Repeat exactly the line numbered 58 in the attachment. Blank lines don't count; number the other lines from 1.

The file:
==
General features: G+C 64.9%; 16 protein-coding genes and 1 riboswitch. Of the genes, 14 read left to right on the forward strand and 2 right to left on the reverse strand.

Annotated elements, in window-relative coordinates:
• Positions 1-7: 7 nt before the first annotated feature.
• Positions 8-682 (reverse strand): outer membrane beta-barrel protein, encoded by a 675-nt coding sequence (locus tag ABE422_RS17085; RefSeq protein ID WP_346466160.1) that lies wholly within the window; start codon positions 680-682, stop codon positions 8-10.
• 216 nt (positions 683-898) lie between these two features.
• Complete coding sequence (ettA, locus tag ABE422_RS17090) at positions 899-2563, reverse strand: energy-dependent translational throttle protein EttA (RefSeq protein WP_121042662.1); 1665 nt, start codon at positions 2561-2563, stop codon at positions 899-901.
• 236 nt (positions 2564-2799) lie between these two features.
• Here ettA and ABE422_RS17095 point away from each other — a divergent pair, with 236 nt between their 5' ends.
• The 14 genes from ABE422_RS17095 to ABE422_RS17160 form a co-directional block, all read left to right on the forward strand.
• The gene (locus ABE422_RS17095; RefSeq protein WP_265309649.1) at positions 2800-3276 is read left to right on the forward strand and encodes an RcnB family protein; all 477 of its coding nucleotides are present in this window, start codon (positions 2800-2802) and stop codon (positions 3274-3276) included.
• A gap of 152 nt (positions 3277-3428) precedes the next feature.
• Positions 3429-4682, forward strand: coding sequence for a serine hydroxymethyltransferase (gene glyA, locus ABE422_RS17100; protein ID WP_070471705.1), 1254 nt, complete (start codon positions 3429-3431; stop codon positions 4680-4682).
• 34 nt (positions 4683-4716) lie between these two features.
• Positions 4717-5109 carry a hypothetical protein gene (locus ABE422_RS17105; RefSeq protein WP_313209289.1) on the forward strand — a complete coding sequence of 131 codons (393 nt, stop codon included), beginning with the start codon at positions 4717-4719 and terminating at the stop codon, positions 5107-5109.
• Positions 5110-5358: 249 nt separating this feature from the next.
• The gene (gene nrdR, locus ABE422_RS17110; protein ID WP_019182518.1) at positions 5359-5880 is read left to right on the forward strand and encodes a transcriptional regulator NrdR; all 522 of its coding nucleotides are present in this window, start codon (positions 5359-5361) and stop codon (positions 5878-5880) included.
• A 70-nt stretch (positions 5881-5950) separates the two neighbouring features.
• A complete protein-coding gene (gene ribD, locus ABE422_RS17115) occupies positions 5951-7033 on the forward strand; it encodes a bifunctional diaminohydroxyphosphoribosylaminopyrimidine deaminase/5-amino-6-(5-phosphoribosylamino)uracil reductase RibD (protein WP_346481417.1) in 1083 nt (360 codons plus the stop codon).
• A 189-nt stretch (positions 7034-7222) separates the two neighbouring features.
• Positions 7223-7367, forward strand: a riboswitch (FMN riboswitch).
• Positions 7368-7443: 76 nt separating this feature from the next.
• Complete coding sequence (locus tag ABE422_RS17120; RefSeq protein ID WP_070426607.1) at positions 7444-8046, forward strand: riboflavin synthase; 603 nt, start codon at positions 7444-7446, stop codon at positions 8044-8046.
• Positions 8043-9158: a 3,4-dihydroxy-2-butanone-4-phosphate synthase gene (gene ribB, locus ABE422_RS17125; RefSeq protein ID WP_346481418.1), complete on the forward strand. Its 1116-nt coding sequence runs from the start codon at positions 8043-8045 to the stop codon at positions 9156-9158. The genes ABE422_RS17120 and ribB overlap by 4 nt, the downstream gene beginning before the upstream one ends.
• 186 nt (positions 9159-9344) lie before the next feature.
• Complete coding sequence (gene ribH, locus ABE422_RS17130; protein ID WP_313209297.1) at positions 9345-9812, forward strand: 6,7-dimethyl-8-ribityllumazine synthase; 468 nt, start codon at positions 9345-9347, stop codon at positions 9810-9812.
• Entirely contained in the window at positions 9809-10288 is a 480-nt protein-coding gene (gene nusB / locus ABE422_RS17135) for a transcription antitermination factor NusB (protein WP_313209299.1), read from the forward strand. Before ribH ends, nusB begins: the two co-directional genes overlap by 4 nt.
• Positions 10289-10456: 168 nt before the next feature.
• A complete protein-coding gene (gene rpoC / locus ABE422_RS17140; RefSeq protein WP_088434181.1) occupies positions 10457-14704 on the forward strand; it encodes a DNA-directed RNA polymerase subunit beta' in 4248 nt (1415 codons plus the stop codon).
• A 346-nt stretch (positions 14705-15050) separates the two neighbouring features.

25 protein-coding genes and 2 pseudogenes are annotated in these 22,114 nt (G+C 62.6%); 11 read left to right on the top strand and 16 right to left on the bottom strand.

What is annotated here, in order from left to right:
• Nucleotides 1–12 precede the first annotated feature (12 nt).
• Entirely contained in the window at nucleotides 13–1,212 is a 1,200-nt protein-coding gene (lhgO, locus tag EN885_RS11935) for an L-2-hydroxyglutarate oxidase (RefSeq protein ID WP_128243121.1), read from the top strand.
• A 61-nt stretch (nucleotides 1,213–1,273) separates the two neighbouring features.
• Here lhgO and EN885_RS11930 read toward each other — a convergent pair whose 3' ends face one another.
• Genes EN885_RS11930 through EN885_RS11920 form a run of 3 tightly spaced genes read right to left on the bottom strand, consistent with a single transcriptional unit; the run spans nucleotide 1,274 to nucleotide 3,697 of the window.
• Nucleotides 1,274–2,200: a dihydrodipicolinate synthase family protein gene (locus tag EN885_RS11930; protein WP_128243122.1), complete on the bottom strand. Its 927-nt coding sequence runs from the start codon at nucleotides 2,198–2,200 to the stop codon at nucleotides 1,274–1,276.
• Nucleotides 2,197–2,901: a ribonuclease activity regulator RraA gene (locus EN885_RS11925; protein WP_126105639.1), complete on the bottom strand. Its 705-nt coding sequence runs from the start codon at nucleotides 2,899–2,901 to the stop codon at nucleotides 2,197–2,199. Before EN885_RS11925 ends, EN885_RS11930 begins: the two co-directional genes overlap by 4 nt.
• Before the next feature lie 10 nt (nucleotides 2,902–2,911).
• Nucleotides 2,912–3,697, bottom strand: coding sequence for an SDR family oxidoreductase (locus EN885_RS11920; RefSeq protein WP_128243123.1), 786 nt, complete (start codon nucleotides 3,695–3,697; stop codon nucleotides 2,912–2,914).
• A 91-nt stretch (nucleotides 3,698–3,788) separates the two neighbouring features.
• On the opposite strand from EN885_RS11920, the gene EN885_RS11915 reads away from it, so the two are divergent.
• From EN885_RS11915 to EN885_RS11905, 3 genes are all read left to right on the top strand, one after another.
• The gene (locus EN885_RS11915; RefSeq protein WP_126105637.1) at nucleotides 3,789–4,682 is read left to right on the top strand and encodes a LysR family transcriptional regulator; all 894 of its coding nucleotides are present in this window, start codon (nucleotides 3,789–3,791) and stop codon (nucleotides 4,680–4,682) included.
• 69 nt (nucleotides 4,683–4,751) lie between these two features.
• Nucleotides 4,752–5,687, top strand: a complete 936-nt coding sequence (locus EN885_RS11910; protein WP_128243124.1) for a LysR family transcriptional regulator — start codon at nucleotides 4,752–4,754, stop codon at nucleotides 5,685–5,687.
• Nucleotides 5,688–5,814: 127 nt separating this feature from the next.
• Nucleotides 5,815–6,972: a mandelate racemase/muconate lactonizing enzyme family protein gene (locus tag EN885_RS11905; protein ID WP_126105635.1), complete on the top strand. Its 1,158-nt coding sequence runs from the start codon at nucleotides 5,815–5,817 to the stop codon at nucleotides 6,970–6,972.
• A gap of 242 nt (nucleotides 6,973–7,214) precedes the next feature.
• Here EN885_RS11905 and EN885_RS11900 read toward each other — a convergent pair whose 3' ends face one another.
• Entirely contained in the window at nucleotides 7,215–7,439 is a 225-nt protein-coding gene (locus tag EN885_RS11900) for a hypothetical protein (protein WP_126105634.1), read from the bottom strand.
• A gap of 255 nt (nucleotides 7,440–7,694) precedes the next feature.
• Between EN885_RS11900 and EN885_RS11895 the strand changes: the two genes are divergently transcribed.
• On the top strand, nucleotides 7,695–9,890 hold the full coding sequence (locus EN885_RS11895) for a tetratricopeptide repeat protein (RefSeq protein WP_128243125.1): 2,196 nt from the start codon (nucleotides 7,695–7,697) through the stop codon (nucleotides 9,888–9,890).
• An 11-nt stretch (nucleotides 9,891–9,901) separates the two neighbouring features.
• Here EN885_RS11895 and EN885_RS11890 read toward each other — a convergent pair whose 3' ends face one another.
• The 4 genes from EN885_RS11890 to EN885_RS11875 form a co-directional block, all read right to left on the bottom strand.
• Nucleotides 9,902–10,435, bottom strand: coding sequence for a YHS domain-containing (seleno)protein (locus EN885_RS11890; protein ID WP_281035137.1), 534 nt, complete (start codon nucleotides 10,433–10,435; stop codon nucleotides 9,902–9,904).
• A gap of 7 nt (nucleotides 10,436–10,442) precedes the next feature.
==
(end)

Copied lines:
• Nucleotides 9,902–10,435, bottom strand: coding sequence for a YHS domain-containing (seleno)protein (locus EN885_RS11890; protein ID WP_281035137.1), 534 nt, complete (start codon nucleotides 10,433–10,435; stop codon nucleotides 9,902–9,904).